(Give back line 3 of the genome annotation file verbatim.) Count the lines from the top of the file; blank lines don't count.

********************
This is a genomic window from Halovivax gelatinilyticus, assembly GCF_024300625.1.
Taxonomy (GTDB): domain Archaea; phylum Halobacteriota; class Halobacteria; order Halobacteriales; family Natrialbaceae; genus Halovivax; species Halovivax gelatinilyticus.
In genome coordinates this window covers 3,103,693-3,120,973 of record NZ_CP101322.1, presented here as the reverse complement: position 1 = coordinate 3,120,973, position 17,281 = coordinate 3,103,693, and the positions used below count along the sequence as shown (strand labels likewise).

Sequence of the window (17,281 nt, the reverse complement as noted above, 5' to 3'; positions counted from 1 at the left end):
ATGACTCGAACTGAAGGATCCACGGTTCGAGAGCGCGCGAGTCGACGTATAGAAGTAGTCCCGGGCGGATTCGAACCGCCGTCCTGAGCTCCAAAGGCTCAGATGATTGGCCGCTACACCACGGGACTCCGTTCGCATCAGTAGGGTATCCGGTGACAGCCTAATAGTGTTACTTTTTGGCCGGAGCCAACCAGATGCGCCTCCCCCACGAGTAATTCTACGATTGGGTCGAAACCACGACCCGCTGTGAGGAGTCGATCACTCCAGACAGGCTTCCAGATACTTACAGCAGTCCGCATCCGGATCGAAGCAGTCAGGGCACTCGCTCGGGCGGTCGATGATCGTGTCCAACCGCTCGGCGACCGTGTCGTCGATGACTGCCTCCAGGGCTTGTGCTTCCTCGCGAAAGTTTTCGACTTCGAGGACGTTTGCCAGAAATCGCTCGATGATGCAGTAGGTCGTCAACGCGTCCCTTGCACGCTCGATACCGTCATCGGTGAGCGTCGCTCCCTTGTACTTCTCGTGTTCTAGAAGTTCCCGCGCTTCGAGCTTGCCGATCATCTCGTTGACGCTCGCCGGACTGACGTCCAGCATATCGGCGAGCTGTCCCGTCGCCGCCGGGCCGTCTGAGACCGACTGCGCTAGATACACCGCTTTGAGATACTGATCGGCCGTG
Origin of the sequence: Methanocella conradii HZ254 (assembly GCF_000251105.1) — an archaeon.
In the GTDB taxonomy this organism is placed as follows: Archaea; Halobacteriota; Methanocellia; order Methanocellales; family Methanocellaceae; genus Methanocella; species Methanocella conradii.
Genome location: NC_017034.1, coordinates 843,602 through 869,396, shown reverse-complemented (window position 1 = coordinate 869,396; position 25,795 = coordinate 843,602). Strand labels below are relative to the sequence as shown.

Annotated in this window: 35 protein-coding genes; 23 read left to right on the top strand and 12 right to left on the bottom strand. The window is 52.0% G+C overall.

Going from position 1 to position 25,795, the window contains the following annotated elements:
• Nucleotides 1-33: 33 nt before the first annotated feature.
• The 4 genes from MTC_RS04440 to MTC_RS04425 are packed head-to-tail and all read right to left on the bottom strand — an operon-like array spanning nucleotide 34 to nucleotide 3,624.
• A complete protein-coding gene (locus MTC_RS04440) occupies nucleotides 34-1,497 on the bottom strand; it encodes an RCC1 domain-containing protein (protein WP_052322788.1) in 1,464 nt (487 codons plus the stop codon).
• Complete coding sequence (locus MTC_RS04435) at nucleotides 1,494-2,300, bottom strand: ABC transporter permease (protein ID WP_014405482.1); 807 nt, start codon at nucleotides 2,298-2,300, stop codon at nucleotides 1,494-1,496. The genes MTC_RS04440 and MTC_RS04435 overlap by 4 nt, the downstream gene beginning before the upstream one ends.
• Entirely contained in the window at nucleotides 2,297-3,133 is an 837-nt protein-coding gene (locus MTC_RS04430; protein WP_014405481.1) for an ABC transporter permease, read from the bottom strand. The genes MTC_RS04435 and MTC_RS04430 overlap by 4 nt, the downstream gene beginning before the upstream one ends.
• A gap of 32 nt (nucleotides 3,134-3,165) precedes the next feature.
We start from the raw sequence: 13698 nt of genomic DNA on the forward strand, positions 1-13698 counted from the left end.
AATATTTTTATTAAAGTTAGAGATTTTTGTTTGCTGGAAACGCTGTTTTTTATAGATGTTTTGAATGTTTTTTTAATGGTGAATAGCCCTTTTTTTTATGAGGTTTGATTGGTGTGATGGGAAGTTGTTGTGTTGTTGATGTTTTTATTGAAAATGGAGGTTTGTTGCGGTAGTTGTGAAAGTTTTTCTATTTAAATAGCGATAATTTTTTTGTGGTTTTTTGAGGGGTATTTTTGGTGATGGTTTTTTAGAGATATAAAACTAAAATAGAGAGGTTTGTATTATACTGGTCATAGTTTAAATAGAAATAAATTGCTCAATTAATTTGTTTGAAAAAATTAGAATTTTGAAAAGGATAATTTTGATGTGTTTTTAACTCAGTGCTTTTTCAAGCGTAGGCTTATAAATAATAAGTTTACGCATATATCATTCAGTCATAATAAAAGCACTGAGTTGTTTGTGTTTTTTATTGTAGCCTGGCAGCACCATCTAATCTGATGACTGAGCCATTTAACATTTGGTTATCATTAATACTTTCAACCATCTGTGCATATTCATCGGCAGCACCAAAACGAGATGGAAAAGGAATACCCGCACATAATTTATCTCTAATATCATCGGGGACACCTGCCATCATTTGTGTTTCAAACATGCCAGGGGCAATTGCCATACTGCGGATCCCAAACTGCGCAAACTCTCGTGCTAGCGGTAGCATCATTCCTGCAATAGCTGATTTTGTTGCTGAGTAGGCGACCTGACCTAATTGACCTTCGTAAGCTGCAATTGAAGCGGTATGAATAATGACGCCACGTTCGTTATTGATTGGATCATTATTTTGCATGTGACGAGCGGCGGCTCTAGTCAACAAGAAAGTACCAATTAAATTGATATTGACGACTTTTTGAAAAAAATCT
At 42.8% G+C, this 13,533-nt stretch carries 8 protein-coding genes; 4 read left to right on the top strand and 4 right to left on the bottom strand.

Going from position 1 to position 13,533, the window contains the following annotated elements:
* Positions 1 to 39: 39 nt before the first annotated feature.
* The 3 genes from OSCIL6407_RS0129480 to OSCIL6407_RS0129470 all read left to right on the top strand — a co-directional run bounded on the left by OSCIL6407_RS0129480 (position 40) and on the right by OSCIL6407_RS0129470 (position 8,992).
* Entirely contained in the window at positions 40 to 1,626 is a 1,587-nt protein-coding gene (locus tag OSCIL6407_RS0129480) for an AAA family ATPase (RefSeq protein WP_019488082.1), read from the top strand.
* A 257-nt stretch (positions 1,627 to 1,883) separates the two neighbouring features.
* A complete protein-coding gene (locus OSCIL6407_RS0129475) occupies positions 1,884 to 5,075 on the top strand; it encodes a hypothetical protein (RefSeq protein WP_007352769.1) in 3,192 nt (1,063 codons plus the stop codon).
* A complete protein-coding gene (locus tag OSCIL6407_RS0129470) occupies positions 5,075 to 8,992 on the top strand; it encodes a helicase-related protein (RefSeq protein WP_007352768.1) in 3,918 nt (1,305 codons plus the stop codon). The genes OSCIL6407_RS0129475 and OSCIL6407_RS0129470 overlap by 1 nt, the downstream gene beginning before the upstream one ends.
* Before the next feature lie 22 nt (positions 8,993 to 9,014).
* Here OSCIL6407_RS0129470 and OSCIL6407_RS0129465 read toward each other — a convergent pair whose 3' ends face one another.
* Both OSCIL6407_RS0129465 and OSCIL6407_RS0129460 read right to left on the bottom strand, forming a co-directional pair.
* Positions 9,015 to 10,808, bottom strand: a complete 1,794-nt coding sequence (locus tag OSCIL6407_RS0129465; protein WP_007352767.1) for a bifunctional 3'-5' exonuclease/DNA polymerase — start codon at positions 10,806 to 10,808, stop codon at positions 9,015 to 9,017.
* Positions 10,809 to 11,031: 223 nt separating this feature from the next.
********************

In genome coordinates this window covers 3,103,693-3,120,973 of record NZ_CP101322.1, presented here as the reverse complement: position 1 = coordinate 3,120,973, position 17,281 = coordinate 3,103,693, and the positions used below count along the sequence as shown (strand labels likewise).